It was in the United States that her abilities began to gain wider recognition, one of her short stories appearing in Zoetrope, an online magazine. That story, You in America, which explored a Nigerian Igbo immigrant girl’s experience in the US earned her a nomination for the Caine Prize in 2002, won the year before by Habila. She, unfortunately, did not win, but the exposure was good for her and at about this time, her first novel, Purple Hibiscus was accepted by Algonquin Press in the United States. She has subsequently gone on to garner a string of creative writing scholarships and prizes including the O Henry Award and the PEN/David Wong Prize which she won for her poignant short story, set in Biafra, Half of a Yellow Sun which was published in the prestigious Zoetrope All-Story. She also completed her degree in communications with politics as a minor at Eastern Connecticut State University, graduating summa cum laude. Purple Hibiscus has just been released by Algonquin Press in the United States and will be published early next year in the United Kingdom by Fourth Estate and the Australian, Spanish, Dutch and German rights have been sold. Home is Where the Heart Was, her stirring account of a recent visit to Nsukka, published in Topic magazine in the UK inspired me to think about putting together an anthology to be titled Umu Nsukka: The Children of Nsukka , in celebration of the small university town where we grew up. Her work has also appeared in Wasafiri, PRISM International, Calyx and the Iowa Review.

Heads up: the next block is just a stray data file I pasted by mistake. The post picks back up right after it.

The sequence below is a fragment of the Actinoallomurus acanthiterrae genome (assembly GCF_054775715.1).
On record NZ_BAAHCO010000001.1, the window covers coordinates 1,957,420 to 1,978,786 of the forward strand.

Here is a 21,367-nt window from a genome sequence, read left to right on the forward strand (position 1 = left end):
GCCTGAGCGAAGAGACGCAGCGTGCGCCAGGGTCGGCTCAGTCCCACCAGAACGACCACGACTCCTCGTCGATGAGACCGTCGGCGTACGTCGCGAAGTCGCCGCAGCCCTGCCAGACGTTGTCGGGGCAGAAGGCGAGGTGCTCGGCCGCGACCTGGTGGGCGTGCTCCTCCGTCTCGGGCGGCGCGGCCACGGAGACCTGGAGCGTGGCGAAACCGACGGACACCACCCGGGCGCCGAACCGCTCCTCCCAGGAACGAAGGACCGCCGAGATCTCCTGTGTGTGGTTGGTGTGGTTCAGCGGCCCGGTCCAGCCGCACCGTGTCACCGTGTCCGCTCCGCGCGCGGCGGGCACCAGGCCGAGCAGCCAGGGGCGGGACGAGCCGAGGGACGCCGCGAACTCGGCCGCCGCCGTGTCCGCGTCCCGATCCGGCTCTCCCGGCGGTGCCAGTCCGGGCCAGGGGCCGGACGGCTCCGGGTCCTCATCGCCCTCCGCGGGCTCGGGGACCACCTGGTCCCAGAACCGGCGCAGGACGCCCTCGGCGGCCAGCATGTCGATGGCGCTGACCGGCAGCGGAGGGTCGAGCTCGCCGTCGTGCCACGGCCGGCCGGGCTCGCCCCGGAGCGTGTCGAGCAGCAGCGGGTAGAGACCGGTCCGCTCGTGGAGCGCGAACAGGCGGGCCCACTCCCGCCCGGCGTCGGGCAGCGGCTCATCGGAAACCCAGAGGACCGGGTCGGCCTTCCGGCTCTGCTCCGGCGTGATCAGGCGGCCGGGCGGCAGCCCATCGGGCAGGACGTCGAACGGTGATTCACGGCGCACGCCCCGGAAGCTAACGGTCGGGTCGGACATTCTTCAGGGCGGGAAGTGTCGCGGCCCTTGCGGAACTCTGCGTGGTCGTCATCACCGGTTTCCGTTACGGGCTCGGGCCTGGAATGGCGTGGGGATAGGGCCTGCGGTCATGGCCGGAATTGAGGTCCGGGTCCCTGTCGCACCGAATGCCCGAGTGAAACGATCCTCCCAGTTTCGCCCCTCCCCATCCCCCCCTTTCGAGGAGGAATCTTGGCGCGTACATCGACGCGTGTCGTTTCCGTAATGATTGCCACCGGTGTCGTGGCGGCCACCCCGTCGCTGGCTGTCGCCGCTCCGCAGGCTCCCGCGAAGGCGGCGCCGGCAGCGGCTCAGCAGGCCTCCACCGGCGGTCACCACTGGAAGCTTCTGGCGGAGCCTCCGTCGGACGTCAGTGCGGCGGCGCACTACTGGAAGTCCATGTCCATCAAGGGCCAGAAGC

Purple Hibiscus, an account of a young girl growing up in contemporary Eastern Nigeria has been described as “a stunning debut that captures the fragile beauty of a young woman’s awakening at a time when both country and family are on the cusp of change”. Nobel prize winner J M Coetzee describes it as ” sensitive and touching” and Jason Cowley, past Booker Prize judge has called Purple Hibiscus seductive, tender and true, the best debut I have read since Arundhati Roy’s The God of Small Things. In addition it has been voted one of the best books of the year by the Black Issues Book Review.